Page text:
OSU Wins Grant to Research Environmental Impact on Health

Oregon State University was awarded $5.9 million grant from the National Institutes For Environmental Health Sciences to research the impact of environmental chemical exposure on human health.  

According to OSU, The researchers at Pacific Northwest Center for Translational Environmental Health Research will provide stakeholders with scientific research. Stakeholders may include health care providers, pharmaceutical firms, regulatory agencies, and more.  

This OSU-based center is funded by a five-year grant from the National Institutes of Environmental Health Sciences. Other participating institutions include the University of Oregon, Oregon Health & Science University, and Pacific Northwest National Laboratory.  

“The center provides a missing link of sorts,” said Robyn Leigh Tanguay, director of the center and a molecular toxicologist in the College of Agricultural Sciences. “By strongly encouraging researchers to actively engage with stakeholders who need sound science to make informed decisions.”  

50 researchers in more than 20 fields form the center.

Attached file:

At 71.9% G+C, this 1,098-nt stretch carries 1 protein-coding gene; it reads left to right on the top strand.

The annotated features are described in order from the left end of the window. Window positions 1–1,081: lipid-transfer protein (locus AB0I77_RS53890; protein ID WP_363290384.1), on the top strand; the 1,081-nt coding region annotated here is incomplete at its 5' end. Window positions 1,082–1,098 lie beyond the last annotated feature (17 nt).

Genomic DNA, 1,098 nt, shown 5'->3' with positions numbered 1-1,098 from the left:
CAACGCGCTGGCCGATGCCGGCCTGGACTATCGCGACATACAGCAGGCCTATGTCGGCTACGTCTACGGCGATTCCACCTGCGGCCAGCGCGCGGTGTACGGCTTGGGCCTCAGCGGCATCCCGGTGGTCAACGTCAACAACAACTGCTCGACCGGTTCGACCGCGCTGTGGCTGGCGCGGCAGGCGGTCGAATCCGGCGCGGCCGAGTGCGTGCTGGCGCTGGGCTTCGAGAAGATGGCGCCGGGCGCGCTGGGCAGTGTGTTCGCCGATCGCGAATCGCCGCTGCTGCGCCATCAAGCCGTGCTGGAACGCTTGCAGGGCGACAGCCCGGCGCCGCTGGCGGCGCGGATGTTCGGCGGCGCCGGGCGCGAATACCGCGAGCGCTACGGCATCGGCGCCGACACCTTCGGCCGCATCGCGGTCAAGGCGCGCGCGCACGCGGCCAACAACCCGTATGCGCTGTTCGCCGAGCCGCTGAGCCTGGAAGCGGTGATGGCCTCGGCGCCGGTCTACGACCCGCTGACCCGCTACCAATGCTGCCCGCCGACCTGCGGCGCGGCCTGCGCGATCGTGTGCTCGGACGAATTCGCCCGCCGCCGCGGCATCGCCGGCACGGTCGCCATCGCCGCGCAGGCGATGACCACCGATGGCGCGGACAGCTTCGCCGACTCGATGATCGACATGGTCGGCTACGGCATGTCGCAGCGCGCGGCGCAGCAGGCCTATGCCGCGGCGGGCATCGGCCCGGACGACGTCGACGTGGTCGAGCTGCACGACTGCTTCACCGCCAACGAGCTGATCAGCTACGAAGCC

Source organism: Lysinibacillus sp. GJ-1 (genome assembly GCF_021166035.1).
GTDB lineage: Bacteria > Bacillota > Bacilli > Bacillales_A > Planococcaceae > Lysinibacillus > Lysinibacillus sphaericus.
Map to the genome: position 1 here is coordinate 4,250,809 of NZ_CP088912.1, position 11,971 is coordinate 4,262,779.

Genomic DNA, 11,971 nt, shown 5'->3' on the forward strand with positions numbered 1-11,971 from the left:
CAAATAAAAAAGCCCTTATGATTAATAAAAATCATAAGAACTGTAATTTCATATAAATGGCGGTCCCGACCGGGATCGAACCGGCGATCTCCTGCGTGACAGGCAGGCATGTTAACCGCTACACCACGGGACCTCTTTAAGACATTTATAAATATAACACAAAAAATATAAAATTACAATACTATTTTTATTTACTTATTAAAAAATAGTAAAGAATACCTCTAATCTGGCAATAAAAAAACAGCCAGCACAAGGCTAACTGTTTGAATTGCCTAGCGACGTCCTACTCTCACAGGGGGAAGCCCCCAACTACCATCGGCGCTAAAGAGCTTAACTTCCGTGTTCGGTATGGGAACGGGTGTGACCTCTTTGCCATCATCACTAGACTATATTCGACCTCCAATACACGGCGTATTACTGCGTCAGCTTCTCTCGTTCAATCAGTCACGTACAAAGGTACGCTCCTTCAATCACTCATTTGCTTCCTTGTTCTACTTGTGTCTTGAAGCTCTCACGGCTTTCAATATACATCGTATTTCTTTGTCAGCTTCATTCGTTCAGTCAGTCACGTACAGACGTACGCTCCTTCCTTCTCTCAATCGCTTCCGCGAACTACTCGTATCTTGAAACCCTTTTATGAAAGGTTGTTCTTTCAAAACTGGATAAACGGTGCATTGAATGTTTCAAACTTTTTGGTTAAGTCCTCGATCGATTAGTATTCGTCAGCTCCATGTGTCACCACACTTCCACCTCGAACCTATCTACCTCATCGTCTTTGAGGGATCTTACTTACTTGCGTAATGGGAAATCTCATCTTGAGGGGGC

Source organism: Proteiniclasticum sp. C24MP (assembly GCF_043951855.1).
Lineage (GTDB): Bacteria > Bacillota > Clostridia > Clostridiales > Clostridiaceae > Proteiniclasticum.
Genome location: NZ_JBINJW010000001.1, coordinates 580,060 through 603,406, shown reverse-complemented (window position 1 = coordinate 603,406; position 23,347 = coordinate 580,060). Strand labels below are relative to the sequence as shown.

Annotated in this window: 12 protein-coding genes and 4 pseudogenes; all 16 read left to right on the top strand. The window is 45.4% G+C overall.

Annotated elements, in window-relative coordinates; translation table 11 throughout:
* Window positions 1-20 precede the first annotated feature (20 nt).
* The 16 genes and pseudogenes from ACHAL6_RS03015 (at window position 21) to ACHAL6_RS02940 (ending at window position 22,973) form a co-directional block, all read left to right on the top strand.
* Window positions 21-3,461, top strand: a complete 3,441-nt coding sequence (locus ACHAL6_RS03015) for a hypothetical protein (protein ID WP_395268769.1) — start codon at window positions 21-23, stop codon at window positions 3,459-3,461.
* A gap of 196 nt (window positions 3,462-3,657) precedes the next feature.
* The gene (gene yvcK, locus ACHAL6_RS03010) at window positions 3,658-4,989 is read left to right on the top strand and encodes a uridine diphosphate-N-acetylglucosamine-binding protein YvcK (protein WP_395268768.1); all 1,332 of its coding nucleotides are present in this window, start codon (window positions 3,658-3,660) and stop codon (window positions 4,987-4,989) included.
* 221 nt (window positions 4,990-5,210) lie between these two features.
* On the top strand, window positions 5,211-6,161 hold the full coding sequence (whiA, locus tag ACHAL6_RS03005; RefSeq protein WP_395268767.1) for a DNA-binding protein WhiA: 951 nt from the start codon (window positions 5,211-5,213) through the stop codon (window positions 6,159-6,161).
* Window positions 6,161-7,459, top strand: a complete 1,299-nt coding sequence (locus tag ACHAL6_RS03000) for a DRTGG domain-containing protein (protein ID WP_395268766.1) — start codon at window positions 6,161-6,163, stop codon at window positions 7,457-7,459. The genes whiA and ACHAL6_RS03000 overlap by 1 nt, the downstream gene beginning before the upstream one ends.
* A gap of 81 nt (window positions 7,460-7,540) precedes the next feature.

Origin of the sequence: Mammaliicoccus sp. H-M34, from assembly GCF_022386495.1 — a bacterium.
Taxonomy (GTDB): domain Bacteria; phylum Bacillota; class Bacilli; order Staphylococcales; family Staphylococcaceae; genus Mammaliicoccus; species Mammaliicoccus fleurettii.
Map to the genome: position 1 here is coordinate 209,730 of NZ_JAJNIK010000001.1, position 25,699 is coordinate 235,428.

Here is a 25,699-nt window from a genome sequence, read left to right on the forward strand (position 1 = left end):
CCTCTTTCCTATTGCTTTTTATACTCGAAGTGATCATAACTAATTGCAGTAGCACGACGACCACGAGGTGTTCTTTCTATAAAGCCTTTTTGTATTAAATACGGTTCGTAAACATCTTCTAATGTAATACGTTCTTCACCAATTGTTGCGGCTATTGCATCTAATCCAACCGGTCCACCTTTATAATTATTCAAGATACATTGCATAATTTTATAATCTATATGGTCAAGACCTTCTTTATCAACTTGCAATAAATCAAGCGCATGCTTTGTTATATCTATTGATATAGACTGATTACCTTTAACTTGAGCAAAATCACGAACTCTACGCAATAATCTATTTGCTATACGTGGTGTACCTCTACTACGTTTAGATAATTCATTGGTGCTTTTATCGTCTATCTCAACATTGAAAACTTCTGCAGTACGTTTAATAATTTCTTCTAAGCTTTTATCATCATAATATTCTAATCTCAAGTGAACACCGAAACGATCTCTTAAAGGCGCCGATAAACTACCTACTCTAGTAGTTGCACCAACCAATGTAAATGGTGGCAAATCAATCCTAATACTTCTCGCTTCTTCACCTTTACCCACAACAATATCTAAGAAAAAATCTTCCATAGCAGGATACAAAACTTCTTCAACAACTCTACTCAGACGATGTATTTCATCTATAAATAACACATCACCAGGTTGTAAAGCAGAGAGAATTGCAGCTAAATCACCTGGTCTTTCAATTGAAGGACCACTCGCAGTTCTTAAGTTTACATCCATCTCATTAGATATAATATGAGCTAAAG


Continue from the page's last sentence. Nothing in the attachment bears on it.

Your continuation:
The Chemical Exposure Core is led by Kim Anderson, an environmental chemist in the Oregon State College of Agricultural Sciences. According to OSU, “They will provide analytical chemistry support and access to passive sampling devices, such as wristbands that can be worn by people and detect more than 1,500 airborne chemicals.”   

The Zebrafish Biomedical Research Core is led by Lisa Truong, assistant research professor in the Oregon State College of Agricultural Science. They will test the toxicity of chemicals and their impact. They use Zebrafish since they are a model organism that help scientists learn about the interactions between environmental stressors and biological systems.   

Integrated Health Sciences Core is directed by Emily Ho, a nutrition scientist in the Oregon State College of Public Health and Human Sciences and also the center’s deputy director. Providing consultation and assistance for researchers who may need to work with human subjects are among this core’s roles. They also help the researchers leverage existing resources available through OSU and Oregon Health & Science University.  

Community Engagement Core is led by Diana Rohlman, an assistant research professor and environmental health researcher in the Oregon State College of Public Health and Human Sciences. This core will help “overcome the boundaries that separate scientists from each other and from stakeholders who are experts in non-science disciplines.” 

By Samantha Sied